Bioethics Forum Essay
The Death of Advance Care Planning is Greatly Exaggerated
Advance care planning has recently come under fire from physicians who say that it does not work and that there is too little evidence in favor of it. Advance care planning involves discussions or documents or both in which people express their values and preferences for the kinds of medical treatment that they would or would not want, particularly if they are critically ill.
Advance care planning was first developed in the United States in the 1970s and integrated into end-of-life care as a response to studies that painted a dismal picture of the state of dying. Patient preferences were often unknown, leaving families to make difficult decisions for unconscious loved ones with little guidance. Even when patients’ wishes were known, they were often disregarded. Advance care planning, as a system of practices, was designed to remedy these issues by supporting conversations between patients, families, and clinicians about patients’ end-of-life preferences in advance of medical emergencies and stating these preferences in legal documents such as advance directives.
Earlier this month, Daniela Lamas, a physician, argued in a guest essay in the New York Times that patients sometimes change their minds about what they would want if they become critically ill and that advance directives, as fixed written documents, cannot reflect these changes. Dr. Lamas recounted the story of one of her patients, who had an advance directive stating that she would not want to be hooked up to a breathing tube. But when she was rushed to the emergency room with pneumonia, her husband, told that she would die without being intubated, decided to go against her wishes and authorize doctors to intubate her. When the patient regained consciousness, she agreed with her husband’s decision. “I want advance care planning to work,” Dr. Lamas wrote. “But experiences like this one, along with a growing body of academic research, are leading me to rethink that belief.”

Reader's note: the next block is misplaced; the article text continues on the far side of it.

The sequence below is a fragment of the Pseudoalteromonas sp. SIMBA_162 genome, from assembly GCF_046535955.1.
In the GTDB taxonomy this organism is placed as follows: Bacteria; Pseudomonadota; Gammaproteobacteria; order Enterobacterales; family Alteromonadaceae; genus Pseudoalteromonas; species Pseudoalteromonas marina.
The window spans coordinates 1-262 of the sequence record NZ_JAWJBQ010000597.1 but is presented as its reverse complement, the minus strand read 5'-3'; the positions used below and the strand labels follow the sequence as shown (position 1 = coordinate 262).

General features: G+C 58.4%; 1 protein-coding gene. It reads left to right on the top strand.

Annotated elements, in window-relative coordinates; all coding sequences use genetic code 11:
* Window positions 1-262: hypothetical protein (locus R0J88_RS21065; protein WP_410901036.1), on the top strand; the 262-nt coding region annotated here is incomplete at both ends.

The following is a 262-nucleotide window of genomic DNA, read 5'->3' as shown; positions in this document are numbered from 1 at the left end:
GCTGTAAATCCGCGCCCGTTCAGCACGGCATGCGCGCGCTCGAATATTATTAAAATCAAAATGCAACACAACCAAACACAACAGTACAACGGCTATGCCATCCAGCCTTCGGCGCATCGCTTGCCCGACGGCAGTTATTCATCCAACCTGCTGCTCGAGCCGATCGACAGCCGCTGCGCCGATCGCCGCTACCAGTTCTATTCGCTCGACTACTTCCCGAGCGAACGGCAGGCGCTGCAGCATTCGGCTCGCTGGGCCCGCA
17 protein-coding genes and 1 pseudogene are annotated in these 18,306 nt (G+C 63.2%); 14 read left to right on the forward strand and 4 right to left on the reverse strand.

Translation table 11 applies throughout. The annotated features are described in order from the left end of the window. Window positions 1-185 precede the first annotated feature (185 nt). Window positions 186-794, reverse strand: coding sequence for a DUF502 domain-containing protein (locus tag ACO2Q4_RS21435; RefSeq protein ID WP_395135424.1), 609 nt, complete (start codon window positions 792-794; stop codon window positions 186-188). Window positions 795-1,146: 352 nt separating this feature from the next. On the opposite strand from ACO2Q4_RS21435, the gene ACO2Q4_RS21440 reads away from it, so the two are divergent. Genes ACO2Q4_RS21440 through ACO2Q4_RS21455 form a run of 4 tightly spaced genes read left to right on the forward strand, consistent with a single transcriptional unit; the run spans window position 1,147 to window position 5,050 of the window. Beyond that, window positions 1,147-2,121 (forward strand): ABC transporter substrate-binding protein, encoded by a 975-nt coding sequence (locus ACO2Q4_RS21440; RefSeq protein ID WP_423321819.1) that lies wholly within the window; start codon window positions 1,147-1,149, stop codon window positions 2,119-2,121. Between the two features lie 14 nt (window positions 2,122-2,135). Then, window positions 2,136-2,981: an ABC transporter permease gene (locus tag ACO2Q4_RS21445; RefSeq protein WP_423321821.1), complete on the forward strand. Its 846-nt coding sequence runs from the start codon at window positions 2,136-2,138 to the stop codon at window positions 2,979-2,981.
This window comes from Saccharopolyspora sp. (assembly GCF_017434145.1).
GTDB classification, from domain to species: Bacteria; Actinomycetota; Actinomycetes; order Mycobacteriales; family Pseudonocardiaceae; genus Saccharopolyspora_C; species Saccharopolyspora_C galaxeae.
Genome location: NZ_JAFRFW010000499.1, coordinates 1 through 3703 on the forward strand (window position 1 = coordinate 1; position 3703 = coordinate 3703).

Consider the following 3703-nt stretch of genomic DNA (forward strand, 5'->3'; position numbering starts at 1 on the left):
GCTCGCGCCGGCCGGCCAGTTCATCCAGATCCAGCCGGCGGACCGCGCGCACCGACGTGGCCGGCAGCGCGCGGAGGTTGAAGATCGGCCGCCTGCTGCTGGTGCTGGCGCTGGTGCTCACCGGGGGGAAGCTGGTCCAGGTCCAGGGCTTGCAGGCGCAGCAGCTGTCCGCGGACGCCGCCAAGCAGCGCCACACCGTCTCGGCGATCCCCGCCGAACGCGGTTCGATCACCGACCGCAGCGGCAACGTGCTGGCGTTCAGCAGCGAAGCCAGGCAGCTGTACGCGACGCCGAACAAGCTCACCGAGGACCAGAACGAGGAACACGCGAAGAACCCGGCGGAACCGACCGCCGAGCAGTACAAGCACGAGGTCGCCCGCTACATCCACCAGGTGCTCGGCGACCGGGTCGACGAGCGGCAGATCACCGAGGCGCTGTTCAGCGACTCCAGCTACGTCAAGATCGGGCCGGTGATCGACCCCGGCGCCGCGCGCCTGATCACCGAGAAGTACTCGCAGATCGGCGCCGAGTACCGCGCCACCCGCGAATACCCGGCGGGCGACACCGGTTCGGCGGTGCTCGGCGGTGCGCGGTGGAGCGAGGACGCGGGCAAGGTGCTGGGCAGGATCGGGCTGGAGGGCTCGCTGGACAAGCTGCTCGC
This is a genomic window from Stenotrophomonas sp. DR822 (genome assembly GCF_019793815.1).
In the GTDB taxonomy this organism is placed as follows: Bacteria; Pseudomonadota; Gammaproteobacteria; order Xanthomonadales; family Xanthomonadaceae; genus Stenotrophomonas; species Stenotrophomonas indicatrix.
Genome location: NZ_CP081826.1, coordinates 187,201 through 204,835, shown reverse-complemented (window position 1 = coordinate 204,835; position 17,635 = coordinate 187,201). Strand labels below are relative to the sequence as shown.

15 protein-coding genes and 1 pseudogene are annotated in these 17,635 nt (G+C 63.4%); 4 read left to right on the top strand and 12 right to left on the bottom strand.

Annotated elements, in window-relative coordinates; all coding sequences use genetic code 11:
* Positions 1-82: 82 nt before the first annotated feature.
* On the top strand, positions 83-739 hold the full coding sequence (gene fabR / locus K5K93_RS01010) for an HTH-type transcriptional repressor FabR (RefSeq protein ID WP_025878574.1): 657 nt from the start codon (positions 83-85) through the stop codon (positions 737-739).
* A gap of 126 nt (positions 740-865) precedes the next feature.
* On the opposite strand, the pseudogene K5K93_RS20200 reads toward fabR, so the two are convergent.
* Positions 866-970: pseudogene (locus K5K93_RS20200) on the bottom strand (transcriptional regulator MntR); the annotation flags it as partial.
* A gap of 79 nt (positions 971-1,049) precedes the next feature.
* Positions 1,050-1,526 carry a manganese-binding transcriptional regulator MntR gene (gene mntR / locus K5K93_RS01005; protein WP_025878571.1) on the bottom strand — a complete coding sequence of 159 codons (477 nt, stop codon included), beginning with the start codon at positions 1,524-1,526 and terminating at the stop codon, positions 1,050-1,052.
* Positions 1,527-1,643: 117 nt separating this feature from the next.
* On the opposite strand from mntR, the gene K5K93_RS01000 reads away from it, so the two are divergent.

An editorial in JAMA last fall argued that clinical realities are simply too complex for advance care planning to be of much use. The JAMA editorial listed many shortcomings, including unclear directions in advance directives, documents that surrogate decision-makers don’t understand, and difficulties in interpreting prior conversations in which patients expressed their wishes.
Both articles also pointed to reviews of the medical literature showing little evidence of the effectiveness of advance care planning and argued that we should move away from it as a part of end-of-life care. But the evidence is in fact mixed. One study found that advance care planning helped to improve the accuracy of surrogate decision-makers in predicting patients’ wishes. Another review concluded, “Although some Quality of Care and Health Status outcomes were mixed, increased patient/surrogate satisfaction with communication and care and decreased surrogate/clinician distress were positive.”